openDemocracy revealed last year that a toddler and a father were among those who had died while waiting vainly for officially sanctioned UN routes to take them to safety; their families remain stranded in Turkey.

Aside from two temporary visa schemes that have been beset with their own problems – for asylum seekers from Ukraine with family or hosts in the UK, and Afghans who are in danger due to having worked with the UK government – anyone wishing to apply for asylum in the UK has no choice but to travel to the UK in an unauthorised manner.

In simple terms, the UK government requires asylum seekers to endanger their lives and break the law in order to exercise their lawful right to claim asylum.

Countering this means more than debunking the myths of ‘safe and legal’ routes. It’s also about addressing the criminalisation of ‘facilitating arrival’ – often presented as a necessary measure to uproot the ‘criminal gangs’ exploiting vulnerable individuals.

In fact, human rights organisations and academic researchers have time and again shown that counter-smuggling policies and targeting of boat drivers harms migrant communities the most. These policies overlook the reality that, in many instances, those piloting boats are the poorest and least resourced among asylum seekers, agreeing to steer these vessels and take on significant legal risks in exchange for free passage.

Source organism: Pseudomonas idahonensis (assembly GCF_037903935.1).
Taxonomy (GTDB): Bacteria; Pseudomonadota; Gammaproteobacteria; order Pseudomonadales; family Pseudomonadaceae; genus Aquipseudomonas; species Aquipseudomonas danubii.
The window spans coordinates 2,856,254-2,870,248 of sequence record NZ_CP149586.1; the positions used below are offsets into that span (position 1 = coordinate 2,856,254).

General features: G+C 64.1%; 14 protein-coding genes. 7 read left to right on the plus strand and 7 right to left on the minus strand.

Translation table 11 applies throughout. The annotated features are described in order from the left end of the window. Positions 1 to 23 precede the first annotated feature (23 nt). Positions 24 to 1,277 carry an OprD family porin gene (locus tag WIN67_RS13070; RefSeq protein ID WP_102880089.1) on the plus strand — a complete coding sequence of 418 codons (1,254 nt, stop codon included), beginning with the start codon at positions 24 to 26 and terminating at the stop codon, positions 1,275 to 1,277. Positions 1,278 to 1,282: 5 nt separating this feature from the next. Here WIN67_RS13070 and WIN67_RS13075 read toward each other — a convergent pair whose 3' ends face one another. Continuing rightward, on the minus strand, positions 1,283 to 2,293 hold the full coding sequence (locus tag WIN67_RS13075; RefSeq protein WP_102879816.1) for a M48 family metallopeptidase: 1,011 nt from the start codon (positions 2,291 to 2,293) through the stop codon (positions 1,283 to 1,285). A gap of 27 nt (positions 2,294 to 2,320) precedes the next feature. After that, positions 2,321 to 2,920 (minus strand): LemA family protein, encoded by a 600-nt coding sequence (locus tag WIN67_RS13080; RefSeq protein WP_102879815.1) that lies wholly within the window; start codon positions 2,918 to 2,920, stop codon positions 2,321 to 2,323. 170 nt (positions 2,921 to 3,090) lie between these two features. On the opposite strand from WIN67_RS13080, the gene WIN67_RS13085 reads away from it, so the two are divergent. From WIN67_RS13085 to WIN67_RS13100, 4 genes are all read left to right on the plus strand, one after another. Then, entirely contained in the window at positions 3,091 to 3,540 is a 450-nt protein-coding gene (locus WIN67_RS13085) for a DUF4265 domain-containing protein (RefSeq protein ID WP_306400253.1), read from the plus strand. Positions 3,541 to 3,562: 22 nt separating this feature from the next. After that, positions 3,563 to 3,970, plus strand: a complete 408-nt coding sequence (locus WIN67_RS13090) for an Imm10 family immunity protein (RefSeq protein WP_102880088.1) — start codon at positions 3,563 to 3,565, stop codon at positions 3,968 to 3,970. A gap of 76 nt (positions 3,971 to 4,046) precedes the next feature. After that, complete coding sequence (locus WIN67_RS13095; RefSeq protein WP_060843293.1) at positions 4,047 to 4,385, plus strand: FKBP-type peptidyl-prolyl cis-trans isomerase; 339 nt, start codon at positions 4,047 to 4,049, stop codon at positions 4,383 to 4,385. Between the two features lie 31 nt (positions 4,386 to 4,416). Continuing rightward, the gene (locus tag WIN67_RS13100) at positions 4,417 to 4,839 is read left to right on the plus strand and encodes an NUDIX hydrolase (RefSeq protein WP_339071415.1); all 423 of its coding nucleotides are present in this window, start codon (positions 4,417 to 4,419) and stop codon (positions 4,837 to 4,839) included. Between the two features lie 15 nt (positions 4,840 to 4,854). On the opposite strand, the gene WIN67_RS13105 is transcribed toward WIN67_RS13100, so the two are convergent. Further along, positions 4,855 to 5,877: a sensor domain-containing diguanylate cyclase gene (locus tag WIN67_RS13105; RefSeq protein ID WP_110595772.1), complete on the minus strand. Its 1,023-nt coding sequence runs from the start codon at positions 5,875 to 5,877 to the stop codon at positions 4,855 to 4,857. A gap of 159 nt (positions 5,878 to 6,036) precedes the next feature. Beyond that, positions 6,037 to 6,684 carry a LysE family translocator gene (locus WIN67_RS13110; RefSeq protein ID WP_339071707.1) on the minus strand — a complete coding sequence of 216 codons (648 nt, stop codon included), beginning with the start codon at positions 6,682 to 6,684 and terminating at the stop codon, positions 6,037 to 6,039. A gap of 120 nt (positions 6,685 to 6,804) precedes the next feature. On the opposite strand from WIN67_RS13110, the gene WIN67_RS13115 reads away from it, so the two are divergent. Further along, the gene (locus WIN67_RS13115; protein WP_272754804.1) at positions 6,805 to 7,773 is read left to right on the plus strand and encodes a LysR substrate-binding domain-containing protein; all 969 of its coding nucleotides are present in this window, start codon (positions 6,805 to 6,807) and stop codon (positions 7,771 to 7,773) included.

And indeed, Ibrahima, who is from Senegal – a country still grappling with the effects of colonialism and with 40% of its population living below the poverty line – asserted that this was precisely why he agreed to pilot the boat.

Having journeyed from Senegal to Mali, then Algeria and Libya, before taking a boat from Libya to Italy with the aid of smugglers, Bah decided to pilot the vessel in exchange for free passage. During his trial, Bah said when he realised the boat was unseaworthy, he refused to drive it, but he was then assaulted by those that organised the trip who coerced him into complying. The jury not only dismissed Bah’s claims but also the testimonies of the survivors themselves, who portrayed Ibrahima as an “angel” trying to save lives.

As detailed in Captain Support’s court report, a witness statement from the captain of the Arcturus presented Bah as “mouthy” and ungrateful, both racial stereotypes. The all-white jury concluded that Bah, a Black teenager, had failed in his duty of care towards his fellow passengers. By convicting Bah of manslaughter, the jury effectively exonerated the UK of responsibility for its lethal border policies.

The UK is not alone in this regard. In Italy, four survivors of the Cutro shipwreck are on trial for the deaths of at least 94 people, with one already convicted, despite evidence that the Italian authorities deemed the migrant boat ‘not of interest’ just before the shipwreck. And Greece prosecuted nine Egyptians over the 2023 shipwreck of the Adriana, which killed 600 near the coast of Pylos, despite mounting evidence for the Greek coastguard’s role in the boats capsizing.